ATLANTA — Georgia set another record last month with an unemployment rate of 3.2%, down from 3.7% in December 2018, state Commissioner of Labor Mark Butler reported Thursday.
The state hit record low unemployment for the second month in a row after tying the mark in October.
Those results helped Georgia close out 2019 on a strong note with an all-time high of 4.65 million jobs. The state added just fewer than 70,000 jobs during the last 12 months, including 4,000 in December.
“It’s kind of hard to have any better year than Georgia had,” Butler said. “Georgia’s done a great job bringing in new business and helping our local businesses around the state grow jobs.”
Some job sectors were particularly strong last year. The state added 25,400 jobs in the education and health services sector, 16,600 in leisure and hospitality, and 10,400 in trade, transportation and utilities.
Georgia’s labor force continued to grow but struggled to keep pace with job creation and employment numbers.
“We do need our labor force to expand at a faster pace,” Butler said. “Right now, we are growing jobs three times as fast.”
The labor force grew by just fewer than 18,000 over the past 12 months to reach a record 5.13 million.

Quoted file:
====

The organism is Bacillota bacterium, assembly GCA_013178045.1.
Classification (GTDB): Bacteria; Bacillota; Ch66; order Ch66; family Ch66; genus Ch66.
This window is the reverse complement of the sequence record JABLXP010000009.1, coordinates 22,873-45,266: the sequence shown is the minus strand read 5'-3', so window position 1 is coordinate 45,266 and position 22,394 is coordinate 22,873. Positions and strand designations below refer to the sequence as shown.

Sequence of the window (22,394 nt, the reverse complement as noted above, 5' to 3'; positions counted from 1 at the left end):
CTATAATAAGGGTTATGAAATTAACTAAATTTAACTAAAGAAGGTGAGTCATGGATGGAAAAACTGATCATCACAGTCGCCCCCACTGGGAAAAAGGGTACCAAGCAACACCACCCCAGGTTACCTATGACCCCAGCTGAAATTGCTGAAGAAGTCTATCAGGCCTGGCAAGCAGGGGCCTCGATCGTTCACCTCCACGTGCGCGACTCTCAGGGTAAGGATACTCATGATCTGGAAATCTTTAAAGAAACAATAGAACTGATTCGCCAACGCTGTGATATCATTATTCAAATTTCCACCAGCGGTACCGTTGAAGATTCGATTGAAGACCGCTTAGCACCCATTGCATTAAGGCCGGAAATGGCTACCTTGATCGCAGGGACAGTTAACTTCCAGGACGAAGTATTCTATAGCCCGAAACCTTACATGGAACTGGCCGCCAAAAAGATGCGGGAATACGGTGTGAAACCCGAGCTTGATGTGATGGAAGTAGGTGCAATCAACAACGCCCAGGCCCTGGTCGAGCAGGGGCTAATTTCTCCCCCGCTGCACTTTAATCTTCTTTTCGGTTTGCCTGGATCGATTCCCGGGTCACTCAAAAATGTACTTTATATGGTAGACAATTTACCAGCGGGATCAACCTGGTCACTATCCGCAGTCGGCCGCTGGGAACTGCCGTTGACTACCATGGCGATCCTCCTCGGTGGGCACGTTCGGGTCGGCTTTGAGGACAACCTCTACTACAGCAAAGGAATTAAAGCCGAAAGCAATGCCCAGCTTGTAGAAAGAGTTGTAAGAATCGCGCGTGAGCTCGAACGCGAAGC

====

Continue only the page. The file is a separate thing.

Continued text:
With such low unemployment and growth in the labor force trailing job creation, State Economist Jeffrey Dorfman said this week the only way Georgia can continue its healthy economic growth is by attracting more companies from out of state.
Polk County already is seeing record lows in unemployment numbers as well, down to 2.9% in November based on preliminary numbers. Local numbers for December haven’t been released yet for rates, but the number of unemployment claims did rise with the holiday season. Likely those numbers will be adjusted downward from 360 claims last month to something similar to the 150 claims posted in December 2018 since business shutdowns during the holidays do impact the numbers overall.
If numbers hold out, the unemployment rate will remain the lowest it has been since records began being kept nationwide on the number of people without or in between jobs.